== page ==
The neighborhood called West Harlem by the locals is known as Manhattanville to neighborhood newcomers. The area is culturally diverse and might be considered a microcosm of the city as a whole.
Columbia University has recently expanded into the area, which is attracting student residents from all over the world. Together with students from the City College of New York and young professionals fleeing higher prices in other neighborhoods, this influx of younger residents has brought with it more restaurants and bars on W 125th Street to serve this clientele. There are also new ventures, like a rock-climbing gym, to cater to the interests of these students and young professionals. At the same time, there are many small, family-owned shops and restaurants that have been anchors of the neighborhood for multiple generations.
The area has been through a housing upgrade, as older properties have been renovated and abandoned properties have been razed to make room for new development. There are still reasonably priced apartments available. Young professionals are finding that there is a certain cachet to living in West Harlem. It provides a convenient commute to the city and all of its amenities, while providing a sense of escape at the end of a long work day.
While rentals are popular with the student population, the young professionals are delighted to find pre-war brownstones, pre-war co-ops (including some income-capped HDFCs for lower- and middle-income buyers), and post-war condos that they can afford, although prices are rising. Some new low-rise developments, sporting virtual doormen and desired amenities, are cropping up.
The Cotton Club. Not the Cotton Club of yesteryear, which was closed in 1940, this new version offers dinner and jazz on Friday and Saturday nights, brunch and gospel on Saturday and Sunday mornings, and Swing Dance on Monday nights. There is a full-sized jazz/swing band, with featured vocalists. Located at 656 W 125th Street.
Dinosaur Bar-B-Que. This neighborhood icon was bought out of their 131st Street home by the Columbia University expansion, but they ended up with a bigger, better venue. The tables for the new venue were created from the large wooden beams of the older restaurant. Nothing about the menu has changed, not even the prices, even though the new location is in a prime location nearer the water. Serving up Southern fare, you can even bring your four-legged friends for outdoor seating, where they will be provided with their own water bowl. Live music on the weekends. Located at 700 W 125th Street.
The Wallach Art Gallery at Columbia University Lenfest Center of the Arts. This unique museum space acts like a laboratory that integrates the efforts of various departments at Columbia University in support of the visual arts. Special exhibitions are brought in, many of them highlighting the works of artists of color. Located at 615 W 129th Street.
The Harlem Stage. Housed in an 1890s landmark building, the Harlem Stage provides an intimate performing arts venue where the emphasis is on the works of up-and-coming, as well as established, artists of color. Theater, dance, and musical events are regularly scheduled in this unique venue. Located at 150 Convent Avenue.
Church of St. Joseph of the Holy Family. An active Roman Catholic parish church, constructed of red brick in the Romanesque Revival style, this is the oldest existing church in all of Harlem and also the oldest existing church above 44th Street in Manhattan altogether. Construction started in 1859, and it was completed in 1860. It was enlarged in 1871, and the design was altered in 1889. The church is noted for its choir, that performs a diverse range of musical styles. Located at 401 W 125th Street.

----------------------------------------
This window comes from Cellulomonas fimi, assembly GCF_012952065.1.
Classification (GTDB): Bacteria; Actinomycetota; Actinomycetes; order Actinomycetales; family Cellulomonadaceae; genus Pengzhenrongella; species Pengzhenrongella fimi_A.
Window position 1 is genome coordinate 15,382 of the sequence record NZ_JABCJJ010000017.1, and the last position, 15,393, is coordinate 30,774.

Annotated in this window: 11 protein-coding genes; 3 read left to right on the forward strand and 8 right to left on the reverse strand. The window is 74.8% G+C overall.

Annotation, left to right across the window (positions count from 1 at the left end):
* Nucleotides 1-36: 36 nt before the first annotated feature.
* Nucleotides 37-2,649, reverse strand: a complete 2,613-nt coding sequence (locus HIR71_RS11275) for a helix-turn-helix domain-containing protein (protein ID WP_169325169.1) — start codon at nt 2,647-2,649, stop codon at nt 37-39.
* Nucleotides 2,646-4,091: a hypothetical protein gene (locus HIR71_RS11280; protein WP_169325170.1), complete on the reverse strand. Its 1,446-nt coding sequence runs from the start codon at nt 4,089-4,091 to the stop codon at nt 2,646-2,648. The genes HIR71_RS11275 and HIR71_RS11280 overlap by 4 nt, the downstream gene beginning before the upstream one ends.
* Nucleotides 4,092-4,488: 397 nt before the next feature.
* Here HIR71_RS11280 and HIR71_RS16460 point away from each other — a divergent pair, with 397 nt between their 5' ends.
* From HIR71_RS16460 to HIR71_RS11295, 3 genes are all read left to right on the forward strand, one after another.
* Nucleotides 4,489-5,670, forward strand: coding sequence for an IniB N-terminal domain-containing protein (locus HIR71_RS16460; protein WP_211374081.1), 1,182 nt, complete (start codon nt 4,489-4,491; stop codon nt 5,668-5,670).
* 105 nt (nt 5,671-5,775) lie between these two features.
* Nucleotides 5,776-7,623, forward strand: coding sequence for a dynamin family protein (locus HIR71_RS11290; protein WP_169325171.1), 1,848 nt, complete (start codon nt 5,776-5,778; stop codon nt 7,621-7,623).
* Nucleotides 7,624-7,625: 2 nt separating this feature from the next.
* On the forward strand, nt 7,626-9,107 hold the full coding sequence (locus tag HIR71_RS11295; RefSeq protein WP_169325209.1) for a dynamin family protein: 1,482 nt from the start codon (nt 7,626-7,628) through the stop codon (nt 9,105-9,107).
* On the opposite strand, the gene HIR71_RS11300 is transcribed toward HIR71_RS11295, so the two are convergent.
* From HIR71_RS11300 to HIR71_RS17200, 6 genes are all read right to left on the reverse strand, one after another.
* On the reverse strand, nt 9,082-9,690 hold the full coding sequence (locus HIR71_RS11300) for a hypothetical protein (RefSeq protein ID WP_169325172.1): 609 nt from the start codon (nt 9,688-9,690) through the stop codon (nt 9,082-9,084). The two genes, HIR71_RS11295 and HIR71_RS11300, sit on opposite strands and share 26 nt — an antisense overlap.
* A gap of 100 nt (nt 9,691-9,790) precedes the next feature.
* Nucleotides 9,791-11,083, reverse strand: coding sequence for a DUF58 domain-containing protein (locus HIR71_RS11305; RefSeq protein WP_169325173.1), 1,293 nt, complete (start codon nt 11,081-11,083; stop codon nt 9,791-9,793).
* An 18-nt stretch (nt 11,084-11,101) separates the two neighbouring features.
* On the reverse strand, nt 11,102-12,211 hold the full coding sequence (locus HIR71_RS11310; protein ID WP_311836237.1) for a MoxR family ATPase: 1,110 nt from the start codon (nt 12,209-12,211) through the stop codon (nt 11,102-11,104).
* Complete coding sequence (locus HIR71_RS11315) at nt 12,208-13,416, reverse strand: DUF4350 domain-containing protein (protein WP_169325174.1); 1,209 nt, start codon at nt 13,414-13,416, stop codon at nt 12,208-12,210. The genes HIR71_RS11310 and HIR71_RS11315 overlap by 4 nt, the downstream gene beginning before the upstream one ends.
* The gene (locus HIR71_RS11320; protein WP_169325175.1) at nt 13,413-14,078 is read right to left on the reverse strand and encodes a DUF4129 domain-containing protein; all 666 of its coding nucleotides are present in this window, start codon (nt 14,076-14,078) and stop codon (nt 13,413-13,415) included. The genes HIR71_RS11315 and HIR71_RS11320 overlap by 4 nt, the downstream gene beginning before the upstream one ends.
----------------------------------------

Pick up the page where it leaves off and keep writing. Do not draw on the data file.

What You Might See
In this largely residential, close-knit community, a major form of neighborhood entertainment is socializing with your neighbors. You can strike up a conversation that might evolve into a game of dominos, maybe becoming a block-wide tournament. By evening, food from many world cultures is being brought out by home cooks, and a block party might spontaneously spring to life.
If you’ve got the stomach for it, you can visit La Granja at 1355 Amsterdam Avenue. It is an authentic vivero, a live poultry market, where you can pick out your live chicken, turkey, or other fowl, thereby ensuring the freshest poultry in the city.
What’s In The Future
Easy access to transportation and rental prices that are rising at more moderate rates are generating an influx of new residents searching for affordable housing. Commercial development will continue on 125th Street, where new restaurants, bars, and shopping opportunities will put down roots.
What You Might Not Know
In perhaps the best use ever made of a rundown former parking lot, a beautiful new greenspace was created: the West Harlem Piers Park. This narrow strip of greenery along the Hudson River between 125th and 132nd Streets provides West Harlem residents with a place to get outdoors and play. The 2-acre waterfront park has become a fishing hotspot where anglers are regularly pulling striped bass out of the waters, right in the middle of the city. You can also kayak, walk the riverside, or catch a concert or poetry reading. If you stick around until dusk, you will have a front row seat for a spectacular sunset. The area of the park was known as Harlem Cove in 1664 when the Dutch settlers controlled the land. In 1776, it was one of the sites of the Battle of Harlem Heights. In the 18505s, it was a major transportation hub for construction materials being brought in for city development projects. Now it is a romantic spot for a sunset picnic.
What We Love
The beautiful brownstones, the affordable rents in pre-war apartment buildings, the sense of history, the green spaces, access to transportation, and the cultural diversity of the residents, shops, and restaurants make West Harlem a lively and interesting place to live.